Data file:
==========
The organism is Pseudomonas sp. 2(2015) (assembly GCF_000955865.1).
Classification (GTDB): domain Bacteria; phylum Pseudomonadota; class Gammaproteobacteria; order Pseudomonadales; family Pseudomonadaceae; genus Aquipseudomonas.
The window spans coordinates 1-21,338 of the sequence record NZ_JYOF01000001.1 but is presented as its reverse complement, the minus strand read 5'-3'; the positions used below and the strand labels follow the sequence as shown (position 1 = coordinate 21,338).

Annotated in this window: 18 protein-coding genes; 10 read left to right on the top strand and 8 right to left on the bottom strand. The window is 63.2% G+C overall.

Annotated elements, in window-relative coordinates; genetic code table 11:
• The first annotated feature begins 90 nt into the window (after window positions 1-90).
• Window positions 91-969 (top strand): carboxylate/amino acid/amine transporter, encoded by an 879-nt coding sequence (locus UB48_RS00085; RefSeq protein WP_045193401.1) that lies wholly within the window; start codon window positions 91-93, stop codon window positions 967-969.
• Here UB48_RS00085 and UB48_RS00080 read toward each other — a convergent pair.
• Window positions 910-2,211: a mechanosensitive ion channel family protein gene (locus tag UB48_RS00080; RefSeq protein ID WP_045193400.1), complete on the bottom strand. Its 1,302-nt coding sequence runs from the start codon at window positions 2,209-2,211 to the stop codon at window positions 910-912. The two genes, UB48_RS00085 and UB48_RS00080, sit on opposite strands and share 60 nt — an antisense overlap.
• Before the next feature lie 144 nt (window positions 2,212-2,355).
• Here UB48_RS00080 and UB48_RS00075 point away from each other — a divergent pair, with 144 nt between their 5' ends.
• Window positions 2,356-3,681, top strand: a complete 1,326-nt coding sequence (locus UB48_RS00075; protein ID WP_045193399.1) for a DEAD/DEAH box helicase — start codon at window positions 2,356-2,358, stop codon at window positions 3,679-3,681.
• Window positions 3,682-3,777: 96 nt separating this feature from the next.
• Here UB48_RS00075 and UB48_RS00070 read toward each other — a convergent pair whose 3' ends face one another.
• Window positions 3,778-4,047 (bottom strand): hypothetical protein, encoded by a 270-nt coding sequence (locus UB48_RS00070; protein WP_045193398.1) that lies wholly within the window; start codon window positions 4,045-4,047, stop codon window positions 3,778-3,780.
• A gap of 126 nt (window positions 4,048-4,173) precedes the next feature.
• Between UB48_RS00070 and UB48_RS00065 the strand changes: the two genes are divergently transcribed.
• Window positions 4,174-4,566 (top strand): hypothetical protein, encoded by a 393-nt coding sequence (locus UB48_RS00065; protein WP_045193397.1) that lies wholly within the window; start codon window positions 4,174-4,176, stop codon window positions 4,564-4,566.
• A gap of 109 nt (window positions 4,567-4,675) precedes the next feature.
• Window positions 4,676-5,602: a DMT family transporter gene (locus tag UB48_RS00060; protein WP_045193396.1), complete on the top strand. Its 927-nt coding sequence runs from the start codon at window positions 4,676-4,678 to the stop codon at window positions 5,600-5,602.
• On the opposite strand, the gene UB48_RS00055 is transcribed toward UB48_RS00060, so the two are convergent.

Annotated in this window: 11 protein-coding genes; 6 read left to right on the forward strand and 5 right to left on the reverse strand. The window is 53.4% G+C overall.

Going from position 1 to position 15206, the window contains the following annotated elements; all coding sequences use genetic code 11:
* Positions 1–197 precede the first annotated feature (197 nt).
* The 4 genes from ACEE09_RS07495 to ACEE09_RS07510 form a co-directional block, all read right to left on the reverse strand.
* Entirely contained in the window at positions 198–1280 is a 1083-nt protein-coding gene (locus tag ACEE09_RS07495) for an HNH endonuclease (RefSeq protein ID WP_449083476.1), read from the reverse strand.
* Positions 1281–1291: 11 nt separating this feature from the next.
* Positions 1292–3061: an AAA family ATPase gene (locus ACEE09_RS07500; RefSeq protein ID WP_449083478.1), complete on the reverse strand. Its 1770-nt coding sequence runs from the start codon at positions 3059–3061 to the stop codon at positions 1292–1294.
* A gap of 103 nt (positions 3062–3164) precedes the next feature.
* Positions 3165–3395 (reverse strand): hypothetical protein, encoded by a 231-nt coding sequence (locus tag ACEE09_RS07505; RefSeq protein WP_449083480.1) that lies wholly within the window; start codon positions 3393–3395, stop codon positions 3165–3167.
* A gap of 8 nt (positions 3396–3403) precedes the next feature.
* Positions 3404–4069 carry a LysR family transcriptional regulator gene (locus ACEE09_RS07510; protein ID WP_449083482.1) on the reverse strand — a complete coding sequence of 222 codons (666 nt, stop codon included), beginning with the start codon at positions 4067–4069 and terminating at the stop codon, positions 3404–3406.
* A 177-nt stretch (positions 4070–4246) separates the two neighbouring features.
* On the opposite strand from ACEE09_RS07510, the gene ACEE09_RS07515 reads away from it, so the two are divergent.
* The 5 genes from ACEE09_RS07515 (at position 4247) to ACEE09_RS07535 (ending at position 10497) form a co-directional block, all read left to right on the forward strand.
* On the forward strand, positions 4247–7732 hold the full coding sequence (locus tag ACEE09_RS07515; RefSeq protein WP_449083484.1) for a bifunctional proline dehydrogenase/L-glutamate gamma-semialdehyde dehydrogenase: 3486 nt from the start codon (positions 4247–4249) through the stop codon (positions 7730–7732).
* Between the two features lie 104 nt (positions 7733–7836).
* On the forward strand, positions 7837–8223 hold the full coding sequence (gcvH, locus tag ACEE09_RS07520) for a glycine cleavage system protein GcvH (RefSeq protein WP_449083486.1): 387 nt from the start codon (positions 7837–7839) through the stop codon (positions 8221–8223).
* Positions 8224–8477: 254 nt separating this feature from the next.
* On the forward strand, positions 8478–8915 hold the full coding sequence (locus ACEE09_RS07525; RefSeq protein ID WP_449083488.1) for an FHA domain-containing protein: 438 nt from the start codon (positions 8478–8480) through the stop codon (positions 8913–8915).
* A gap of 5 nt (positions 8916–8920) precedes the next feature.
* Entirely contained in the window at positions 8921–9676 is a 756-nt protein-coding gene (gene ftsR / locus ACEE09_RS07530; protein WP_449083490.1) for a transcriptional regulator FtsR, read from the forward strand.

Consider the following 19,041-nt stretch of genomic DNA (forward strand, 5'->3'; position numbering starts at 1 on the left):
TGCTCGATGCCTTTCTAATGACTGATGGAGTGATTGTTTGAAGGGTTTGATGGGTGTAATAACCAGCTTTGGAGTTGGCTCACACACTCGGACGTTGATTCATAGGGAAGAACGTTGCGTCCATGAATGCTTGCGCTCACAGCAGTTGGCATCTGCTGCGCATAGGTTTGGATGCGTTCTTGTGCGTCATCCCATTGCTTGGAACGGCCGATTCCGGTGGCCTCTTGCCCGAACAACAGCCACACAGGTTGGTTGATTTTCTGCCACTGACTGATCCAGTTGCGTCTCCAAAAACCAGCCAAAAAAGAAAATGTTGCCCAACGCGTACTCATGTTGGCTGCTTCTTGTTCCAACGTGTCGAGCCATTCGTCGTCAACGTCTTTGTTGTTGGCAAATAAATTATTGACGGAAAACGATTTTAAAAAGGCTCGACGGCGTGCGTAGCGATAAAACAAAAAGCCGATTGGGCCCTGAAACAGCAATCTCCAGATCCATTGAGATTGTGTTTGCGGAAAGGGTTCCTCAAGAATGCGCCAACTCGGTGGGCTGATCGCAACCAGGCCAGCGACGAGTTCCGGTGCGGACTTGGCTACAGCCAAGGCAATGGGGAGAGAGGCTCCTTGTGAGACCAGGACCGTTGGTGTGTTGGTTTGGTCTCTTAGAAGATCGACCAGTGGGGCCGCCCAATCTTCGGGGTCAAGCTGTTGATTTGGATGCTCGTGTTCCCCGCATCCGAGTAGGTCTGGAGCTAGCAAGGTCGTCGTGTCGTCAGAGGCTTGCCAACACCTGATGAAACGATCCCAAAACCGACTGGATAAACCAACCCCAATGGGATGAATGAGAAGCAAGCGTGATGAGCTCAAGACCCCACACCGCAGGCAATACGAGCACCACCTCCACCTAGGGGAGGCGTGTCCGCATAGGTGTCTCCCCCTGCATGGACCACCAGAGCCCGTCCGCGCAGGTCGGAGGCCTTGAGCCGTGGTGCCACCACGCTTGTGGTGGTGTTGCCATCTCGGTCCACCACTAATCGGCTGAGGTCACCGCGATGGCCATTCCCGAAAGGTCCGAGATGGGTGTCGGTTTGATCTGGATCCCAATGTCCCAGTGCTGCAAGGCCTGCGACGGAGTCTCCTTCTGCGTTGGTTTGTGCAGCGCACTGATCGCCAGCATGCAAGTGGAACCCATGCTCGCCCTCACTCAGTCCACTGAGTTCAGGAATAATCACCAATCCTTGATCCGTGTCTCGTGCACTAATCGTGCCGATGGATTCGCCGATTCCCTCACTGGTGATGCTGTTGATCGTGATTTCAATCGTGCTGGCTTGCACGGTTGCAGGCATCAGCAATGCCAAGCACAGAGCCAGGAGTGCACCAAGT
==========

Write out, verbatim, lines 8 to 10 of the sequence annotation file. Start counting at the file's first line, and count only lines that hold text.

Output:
• Here UB48_RS00085 and UB48_RS00080 read toward each other — a convergent pair.
• Window positions 910-2,211: a mechanosensitive ion channel family protein gene (locus tag UB48_RS00080; RefSeq protein ID WP_045193400.1), complete on the bottom strand. Its 1,302-nt coding sequence runs from the start codon at window positions 2,209-2,211 to the stop codon at window positions 910-912. The two genes, UB48_RS00085 and UB48_RS00080, sit on opposite strands and share 60 nt — an antisense overlap.
• Before the next feature lie 144 nt (window positions 2,212-2,355).